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Hanger Prosthetics & Orthotics East, Inc. v. Henson

October 16, 2007

HANGER PROSTHETICS & ORTHOTICS EAST, INC. PLAINTIFF,
v.
RICHARD HENSON AND MARTY ALTSHULER, DEFENDANTS



The opinion of the court was delivered by: Phillips

MEMORANDUM OPINION

Plaintiff Hanger Prosthetics & Orthotics East, Inc. ("Hanger") brought this action to recover damages for breach of a non-compete agreement by defendants. Defendants Henson and Altshuler are principals and owners of Choice Medical, Inc. and Choice O&P, LLC (collectively "Choice") which provide orthotic and prosthetic products and services in competition with Hanger in the state of Tennessee. Plaintiff successfully brought an action against Choice and a non-party to this suit in the Chancery Court of Knox County, Tennessee for procuring the breach of a non-compete agreement by a former employee of Hanger. Plaintiff now seeks to hold defendants personally liable for this breach.

Defendants have moved to dismiss plaintiff's complaint on two theories: immunity from personal liability and judicial estoppel of plaintiff's claim. This court agrees, and defendants' motion to dismiss will be granted and this action dismissed.

Background

The facts as follows are taken from plaintiff's complaint: Plaintiff Hanger, an orthotics and prosthetics provider, employed William Kitchens, a non-party to this suit, on or about May 4, 1990. Kitchens signed a non-compete agreement, specifying that should his employment with Hanger Prosthetics terminate, he would not work as an orthotist for a competitor within a seventy-five mile radius within a period of two years.

On or about August 4, 2004, defendants Henson and Altshuler met with Kitchens to discuss potential employment with Choice. At this meeting, Kitchens told defendants about the non-compete agreement and gave them a copy thereof. Subsequently, Kitchens tendered his resignation to Hanger Prosthetics and represented that he would abide by the non-compete agreement. Kitchens, however, immediately commenced employment with the defendants.

On September 29, 2004, plaintiff Hanger Prosthetics issued cease and desist letters to Kitchens and Choice. Kitchens, however, continued his employment with Choice, and on November 15, 2004, plaintiff filed suit in the Chancery Court of Knox County, Tennessee for breach of contract by Kitchens and inducement or procurement of breach of contract by Choice. On February 23, 2005, plaintiff obtained a temporary injunction against Kitchens and defendants; after a trial on the merits, the judge found that defendant Choice had induced the breach of contract by Kitchens. On February 14, 2007, the judge ordered Choice to pay damages to Hanger Prosthetics.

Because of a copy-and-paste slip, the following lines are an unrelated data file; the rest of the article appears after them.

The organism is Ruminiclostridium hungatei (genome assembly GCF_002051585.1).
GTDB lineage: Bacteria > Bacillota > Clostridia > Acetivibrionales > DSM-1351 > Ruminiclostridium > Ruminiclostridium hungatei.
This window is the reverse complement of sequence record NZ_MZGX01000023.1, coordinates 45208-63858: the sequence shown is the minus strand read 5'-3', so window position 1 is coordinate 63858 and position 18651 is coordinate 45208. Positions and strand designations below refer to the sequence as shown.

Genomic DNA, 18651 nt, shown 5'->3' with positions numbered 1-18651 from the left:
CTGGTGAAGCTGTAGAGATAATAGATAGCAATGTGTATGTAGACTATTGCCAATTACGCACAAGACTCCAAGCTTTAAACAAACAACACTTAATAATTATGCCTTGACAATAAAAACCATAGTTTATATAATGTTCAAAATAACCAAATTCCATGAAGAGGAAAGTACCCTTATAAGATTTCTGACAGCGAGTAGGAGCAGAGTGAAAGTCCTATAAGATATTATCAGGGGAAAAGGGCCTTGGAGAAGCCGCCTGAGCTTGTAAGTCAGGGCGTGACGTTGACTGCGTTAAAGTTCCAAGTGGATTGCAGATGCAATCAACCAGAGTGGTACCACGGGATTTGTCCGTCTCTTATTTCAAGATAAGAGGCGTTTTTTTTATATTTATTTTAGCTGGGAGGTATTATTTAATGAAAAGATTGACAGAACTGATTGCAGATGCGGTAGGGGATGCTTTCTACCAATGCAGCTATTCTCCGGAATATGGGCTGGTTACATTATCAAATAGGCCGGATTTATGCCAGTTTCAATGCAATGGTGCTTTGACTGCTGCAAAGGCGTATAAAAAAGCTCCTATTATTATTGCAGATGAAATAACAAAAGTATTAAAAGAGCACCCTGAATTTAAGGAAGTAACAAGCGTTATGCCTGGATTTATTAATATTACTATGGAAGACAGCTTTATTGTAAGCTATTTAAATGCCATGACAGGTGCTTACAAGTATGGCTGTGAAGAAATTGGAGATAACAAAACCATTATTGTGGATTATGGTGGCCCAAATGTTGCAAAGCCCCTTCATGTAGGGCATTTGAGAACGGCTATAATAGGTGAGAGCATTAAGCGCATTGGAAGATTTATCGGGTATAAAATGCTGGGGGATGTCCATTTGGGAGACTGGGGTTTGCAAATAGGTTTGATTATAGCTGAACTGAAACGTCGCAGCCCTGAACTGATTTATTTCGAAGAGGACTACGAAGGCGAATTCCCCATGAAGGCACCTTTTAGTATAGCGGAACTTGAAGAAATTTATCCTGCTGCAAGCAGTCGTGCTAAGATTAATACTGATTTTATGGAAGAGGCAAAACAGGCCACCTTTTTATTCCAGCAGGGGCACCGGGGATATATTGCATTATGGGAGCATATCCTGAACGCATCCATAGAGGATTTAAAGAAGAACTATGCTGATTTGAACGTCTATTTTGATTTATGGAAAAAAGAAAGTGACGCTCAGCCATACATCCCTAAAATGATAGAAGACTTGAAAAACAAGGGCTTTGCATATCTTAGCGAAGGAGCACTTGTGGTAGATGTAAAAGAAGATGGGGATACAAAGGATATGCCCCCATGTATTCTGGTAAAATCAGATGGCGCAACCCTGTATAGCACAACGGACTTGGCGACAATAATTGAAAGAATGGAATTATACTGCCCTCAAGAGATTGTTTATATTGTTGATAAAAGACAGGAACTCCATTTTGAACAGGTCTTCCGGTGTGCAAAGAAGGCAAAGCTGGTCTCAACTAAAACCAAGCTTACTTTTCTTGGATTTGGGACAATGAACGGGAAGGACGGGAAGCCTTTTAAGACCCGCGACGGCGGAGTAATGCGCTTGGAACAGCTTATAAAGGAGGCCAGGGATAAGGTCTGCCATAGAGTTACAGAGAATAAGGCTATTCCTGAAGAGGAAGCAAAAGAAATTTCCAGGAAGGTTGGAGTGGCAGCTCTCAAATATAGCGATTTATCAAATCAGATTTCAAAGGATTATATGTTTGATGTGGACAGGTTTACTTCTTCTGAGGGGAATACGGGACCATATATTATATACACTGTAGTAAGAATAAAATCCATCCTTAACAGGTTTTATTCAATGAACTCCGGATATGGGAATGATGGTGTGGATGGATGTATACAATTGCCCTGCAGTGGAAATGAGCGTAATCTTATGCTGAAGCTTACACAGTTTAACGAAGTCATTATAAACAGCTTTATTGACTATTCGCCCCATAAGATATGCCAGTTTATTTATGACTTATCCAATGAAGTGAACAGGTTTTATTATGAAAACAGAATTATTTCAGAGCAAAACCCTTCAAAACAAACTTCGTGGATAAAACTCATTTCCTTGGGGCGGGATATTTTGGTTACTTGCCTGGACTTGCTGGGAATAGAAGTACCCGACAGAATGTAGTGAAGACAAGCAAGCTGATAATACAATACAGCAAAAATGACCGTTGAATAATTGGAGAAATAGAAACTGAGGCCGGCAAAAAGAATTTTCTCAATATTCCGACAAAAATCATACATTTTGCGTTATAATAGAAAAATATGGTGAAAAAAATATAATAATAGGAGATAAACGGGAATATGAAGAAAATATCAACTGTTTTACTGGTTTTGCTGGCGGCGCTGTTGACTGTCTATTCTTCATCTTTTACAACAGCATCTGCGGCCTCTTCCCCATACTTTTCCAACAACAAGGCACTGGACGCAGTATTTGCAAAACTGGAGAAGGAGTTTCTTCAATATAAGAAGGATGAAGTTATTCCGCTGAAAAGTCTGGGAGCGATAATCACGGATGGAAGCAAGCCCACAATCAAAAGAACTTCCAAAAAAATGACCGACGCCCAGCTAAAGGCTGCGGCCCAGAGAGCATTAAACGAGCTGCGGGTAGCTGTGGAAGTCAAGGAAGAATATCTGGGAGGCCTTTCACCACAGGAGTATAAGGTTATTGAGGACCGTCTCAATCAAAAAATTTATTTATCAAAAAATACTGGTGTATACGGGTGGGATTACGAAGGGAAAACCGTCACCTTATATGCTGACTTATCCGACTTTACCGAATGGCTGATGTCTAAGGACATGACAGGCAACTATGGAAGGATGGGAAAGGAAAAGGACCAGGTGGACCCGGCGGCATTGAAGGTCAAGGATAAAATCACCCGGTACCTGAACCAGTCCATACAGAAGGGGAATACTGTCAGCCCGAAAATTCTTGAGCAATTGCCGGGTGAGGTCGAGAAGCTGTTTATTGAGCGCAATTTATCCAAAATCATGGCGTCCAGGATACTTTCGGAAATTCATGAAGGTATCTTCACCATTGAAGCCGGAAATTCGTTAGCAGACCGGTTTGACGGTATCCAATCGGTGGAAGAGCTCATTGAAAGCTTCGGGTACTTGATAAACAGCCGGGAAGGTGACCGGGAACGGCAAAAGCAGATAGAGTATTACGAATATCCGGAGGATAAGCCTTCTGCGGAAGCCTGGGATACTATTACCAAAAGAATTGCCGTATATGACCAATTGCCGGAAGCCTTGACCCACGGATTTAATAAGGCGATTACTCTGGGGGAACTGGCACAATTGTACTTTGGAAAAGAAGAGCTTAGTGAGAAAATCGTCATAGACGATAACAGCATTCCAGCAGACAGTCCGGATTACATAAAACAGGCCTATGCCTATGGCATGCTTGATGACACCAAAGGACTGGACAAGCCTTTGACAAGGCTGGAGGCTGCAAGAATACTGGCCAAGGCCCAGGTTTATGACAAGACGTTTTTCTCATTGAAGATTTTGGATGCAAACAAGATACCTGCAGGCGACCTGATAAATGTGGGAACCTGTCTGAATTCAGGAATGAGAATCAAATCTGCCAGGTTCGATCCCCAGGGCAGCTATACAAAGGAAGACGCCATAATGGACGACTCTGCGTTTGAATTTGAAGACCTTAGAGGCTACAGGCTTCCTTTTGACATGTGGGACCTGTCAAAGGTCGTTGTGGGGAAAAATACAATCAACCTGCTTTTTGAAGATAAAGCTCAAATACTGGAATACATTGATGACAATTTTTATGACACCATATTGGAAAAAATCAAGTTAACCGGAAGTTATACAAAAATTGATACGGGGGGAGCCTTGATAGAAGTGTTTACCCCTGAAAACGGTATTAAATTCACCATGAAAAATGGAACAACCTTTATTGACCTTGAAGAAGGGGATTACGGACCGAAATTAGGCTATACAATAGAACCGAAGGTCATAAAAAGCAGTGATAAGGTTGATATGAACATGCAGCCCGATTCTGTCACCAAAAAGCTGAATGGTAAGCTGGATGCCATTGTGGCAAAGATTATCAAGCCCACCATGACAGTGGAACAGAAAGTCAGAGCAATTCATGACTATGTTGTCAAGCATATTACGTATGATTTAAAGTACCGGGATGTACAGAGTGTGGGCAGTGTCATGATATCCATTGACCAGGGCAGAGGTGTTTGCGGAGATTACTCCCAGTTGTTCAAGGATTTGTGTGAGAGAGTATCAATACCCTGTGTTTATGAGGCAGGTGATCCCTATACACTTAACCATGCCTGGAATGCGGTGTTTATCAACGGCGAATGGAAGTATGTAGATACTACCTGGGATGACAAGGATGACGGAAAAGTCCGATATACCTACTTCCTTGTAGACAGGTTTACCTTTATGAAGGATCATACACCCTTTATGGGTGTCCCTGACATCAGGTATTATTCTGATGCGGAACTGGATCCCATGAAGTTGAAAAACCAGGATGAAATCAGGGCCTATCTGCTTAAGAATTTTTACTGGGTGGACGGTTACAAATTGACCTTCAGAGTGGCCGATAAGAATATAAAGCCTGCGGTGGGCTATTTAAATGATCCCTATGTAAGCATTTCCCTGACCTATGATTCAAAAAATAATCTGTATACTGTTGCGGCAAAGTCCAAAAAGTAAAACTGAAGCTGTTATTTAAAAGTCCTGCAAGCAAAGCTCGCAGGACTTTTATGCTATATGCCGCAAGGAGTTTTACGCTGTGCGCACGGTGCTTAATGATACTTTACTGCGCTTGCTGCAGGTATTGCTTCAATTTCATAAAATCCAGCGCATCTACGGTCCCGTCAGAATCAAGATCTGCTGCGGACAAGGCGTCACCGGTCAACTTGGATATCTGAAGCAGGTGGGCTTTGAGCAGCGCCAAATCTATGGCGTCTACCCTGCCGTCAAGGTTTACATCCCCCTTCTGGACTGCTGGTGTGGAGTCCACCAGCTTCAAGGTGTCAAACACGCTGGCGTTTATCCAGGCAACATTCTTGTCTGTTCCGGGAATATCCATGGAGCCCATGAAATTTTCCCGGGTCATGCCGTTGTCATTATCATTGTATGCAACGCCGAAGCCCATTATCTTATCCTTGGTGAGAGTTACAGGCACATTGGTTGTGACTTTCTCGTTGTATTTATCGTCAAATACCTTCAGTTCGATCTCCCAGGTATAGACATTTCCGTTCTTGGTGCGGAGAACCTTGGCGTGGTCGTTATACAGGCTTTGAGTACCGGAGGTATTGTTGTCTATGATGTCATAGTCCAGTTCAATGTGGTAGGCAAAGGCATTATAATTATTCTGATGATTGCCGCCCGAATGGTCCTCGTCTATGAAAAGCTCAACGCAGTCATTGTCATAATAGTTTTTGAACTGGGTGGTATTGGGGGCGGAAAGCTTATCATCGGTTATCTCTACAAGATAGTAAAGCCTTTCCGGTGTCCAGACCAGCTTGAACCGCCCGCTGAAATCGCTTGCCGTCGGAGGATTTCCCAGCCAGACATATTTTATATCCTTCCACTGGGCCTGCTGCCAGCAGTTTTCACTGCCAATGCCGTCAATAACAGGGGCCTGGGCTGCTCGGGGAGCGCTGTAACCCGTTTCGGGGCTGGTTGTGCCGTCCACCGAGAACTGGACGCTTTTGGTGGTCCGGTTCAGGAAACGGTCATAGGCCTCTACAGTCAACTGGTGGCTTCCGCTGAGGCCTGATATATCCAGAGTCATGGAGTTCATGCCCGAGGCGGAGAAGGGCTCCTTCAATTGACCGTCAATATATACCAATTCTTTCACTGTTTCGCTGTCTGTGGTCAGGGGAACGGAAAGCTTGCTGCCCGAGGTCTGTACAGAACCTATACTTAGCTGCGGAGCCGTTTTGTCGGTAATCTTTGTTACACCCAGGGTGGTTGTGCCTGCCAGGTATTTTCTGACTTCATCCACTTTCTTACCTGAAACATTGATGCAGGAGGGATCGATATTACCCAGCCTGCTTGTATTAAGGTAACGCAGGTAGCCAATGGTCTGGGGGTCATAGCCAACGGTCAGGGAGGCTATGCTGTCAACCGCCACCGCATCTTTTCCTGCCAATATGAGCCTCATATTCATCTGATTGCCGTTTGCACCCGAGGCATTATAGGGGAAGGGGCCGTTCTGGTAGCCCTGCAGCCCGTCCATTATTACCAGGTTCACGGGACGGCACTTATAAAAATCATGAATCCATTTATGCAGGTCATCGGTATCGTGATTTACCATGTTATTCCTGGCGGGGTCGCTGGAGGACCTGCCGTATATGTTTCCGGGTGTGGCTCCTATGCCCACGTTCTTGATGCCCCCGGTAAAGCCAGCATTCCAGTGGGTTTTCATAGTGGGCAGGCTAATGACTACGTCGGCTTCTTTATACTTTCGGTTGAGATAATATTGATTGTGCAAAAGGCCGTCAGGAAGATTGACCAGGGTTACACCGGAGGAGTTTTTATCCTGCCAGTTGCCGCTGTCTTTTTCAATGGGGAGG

Plaintiff now brings suit against defendants Henson and Altshuler in their individual capacities, the initial action being against Choice. Plaintiff seeks to hold defendants jointly and severally liable for having induced the breach of the non-compete agreement by Kitchens. Defendants filed a motion to dismiss on May 22, 2007 [Doc. 8] and the court now rules thereon.

Analysis

When considering a motion to dismiss under Rule 12(b)(6) for "failure to state a claim upon which relief can be granted," Fed. R. Civ. Pro. 12(b)(6), a court must "construe the complaint in the light most favorable to the plaintiff, accept its allegations as true, and draw all reasonable inferences in favor of the plaintiff." DIRECTV, Inc. v. Treesh, 487 F.3d 471, 476 (6th Cir. 2007). The court, however, "need not accept as true legal conclusions or unwarranted factual inferences." Id. (quoting Gregory v. Shelby County, 220 F.3d 433, 446 (6th Cir. 2000)).

Defendants raise two arguments in support of their motion to dismiss. First, defendants argue that they are immune from personal liability for actions performed in their corporate capacity. Second, defendants argue that the claim must be dismissed because plaintiff is judicially estopped from raising this argument. Because it is dispositive, the court will only address the latter argument.

Claim Preclusion

Defendants argue that plaintiff is "judicially estopped to assert an individual claim against the corporate officers of Choice Medical. The allegations and relief sought in the present matter conflict with the allegations and statements of positions taken by Plaintiff in the State Court Action." Mem. of Law in Supp. of Defs.' Mot. to Dismiss at 8 [Doc. 9]. The court interprets this argument essentially as one of claim preclusion: Because the plaintiff had a full and fair opportunity to litigate its claim in the prior state court action, plaintiff is now precluded from raising this claim in federal court.

As noted by the Sixth Circuit, "when asked to give preclusive effect to a prior state court judgment, [the Full Faith and Credit Act requires] a federal court [to] look to the law of the rendering state to determine whether and to what extent the prior judgment should receive preclusive effect in a federal action." Hapgood v. City of Warren, 127 F.3d 490, 493 (6th Cir. 1997) (citing 28 U.S.C. ยง 1738); accord Abbott v. Michigan, 474 F.3d 324, 330 (6th Cir. 2007) ("Federal courts must give the same preclusive effect to a state-court judgment as that judgment receives in the rendering state."). Furthermore, "[t]his rule applies equally where the present suit is a diversity action." Apseloff v. Family Dollar Stores, Inc., No. 06-4200, 2007 U.S. App. LEXIS 14049, at *7 (6th Cir. June ...


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